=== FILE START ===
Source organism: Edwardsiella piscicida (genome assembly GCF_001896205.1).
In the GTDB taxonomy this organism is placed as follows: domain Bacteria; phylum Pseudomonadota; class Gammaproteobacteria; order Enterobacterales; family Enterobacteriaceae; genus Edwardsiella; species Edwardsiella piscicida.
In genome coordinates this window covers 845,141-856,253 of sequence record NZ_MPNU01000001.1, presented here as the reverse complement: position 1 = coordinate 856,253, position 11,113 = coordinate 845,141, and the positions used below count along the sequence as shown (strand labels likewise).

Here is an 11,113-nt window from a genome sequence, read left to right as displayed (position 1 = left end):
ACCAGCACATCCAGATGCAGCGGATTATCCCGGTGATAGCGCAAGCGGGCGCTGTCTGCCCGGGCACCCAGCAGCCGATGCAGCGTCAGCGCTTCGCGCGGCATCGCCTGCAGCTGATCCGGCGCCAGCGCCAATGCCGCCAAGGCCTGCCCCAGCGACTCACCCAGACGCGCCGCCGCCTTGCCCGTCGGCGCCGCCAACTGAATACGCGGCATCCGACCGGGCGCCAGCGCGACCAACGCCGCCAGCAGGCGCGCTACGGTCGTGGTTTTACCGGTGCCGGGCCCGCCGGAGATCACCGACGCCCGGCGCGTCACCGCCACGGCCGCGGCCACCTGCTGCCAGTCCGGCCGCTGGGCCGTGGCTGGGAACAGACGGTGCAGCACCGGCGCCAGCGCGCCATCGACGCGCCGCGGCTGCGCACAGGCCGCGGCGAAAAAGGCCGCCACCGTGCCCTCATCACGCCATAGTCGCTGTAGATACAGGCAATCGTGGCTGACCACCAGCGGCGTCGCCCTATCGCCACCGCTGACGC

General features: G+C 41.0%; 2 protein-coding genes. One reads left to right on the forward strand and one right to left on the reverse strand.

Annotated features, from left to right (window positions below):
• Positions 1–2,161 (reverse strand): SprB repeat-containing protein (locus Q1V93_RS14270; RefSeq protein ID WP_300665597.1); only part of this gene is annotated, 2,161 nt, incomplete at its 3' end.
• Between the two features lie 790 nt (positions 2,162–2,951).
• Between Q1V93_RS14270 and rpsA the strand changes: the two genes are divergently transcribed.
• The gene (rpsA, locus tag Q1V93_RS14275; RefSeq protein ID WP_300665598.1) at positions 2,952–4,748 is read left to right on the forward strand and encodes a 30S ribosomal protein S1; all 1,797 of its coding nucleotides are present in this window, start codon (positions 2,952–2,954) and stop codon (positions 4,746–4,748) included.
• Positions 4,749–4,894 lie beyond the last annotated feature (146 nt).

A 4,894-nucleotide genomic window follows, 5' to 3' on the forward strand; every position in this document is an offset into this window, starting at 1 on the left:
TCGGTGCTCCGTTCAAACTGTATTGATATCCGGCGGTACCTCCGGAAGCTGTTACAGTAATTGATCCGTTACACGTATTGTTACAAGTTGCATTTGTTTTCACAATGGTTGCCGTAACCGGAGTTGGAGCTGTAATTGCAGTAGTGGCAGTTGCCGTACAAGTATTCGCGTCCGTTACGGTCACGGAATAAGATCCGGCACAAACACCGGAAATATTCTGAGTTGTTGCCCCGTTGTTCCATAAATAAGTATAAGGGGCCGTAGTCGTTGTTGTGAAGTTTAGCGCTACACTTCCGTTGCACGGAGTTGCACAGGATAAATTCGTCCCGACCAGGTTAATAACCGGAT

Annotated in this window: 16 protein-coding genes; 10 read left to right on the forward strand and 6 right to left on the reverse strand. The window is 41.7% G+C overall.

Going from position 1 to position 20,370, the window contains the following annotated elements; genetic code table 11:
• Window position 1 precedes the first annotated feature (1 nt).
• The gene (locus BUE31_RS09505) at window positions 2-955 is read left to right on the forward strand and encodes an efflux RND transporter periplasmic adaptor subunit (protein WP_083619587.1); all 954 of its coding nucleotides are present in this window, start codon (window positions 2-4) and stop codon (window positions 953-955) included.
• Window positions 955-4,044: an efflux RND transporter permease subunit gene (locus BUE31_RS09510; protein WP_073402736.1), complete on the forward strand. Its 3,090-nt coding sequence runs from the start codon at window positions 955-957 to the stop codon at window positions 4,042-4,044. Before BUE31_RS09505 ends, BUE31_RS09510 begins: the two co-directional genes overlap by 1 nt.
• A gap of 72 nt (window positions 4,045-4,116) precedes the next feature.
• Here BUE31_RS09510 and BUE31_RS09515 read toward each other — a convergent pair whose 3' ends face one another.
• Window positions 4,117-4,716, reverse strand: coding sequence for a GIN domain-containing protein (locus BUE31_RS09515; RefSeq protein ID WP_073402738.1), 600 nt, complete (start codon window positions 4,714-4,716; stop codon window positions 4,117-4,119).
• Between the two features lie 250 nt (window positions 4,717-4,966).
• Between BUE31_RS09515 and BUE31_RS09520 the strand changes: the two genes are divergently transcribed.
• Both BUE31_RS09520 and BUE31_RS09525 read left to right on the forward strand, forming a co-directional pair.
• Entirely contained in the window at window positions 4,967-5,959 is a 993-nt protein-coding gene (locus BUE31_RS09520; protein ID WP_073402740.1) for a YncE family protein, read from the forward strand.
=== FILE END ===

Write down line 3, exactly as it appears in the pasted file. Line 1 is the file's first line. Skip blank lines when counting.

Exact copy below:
In genome coordinates this window covers 845,141-856,253 of sequence record NZ_MPNU01000001.1, presented here as the reverse complement: position 1 = coordinate 856,253, position 11,113 = coordinate 845,141, and the positions used below count along the sequence as shown (strand labels likewise).